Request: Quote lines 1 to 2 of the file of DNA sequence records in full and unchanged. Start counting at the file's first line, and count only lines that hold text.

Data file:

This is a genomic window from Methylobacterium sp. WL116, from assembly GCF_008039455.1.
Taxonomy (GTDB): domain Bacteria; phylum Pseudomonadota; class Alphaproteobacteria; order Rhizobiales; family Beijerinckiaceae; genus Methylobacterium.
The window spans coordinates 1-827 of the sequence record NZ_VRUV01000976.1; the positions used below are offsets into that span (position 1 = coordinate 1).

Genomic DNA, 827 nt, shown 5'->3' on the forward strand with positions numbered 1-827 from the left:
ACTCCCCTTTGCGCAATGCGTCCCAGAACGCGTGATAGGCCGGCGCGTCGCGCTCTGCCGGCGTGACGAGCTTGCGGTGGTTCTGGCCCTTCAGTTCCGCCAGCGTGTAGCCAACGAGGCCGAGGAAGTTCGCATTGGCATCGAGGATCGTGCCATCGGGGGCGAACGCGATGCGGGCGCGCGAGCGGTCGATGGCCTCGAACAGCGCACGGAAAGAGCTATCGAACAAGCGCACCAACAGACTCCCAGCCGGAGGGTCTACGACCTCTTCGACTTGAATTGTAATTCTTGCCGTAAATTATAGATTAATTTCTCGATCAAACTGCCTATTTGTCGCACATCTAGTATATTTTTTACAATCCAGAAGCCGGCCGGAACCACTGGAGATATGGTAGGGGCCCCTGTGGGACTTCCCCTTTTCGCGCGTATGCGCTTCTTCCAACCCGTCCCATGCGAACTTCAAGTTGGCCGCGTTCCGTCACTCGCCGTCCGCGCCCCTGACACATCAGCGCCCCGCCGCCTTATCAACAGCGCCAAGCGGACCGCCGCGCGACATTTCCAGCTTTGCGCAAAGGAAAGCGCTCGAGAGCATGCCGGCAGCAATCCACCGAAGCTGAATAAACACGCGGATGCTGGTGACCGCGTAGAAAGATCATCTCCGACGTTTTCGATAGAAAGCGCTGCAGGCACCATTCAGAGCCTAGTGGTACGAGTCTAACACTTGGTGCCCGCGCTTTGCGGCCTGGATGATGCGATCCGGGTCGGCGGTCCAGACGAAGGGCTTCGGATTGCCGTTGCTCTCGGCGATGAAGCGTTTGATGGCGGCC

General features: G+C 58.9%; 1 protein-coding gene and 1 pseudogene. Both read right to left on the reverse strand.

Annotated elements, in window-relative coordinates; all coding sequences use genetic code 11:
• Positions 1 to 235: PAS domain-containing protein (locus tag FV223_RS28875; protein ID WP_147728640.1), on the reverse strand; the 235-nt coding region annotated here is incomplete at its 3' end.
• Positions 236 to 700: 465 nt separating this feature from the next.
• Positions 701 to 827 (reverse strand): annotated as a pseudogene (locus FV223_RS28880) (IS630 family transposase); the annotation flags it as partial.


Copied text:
This is a genomic window from Methylobacterium sp. WL116, from assembly GCF_008039455.1.
Taxonomy (GTDB): domain Bacteria; phylum Pseudomonadota; class Alphaproteobacteria; order Rhizobiales; family Beijerinckiaceae; genus Methylobacterium.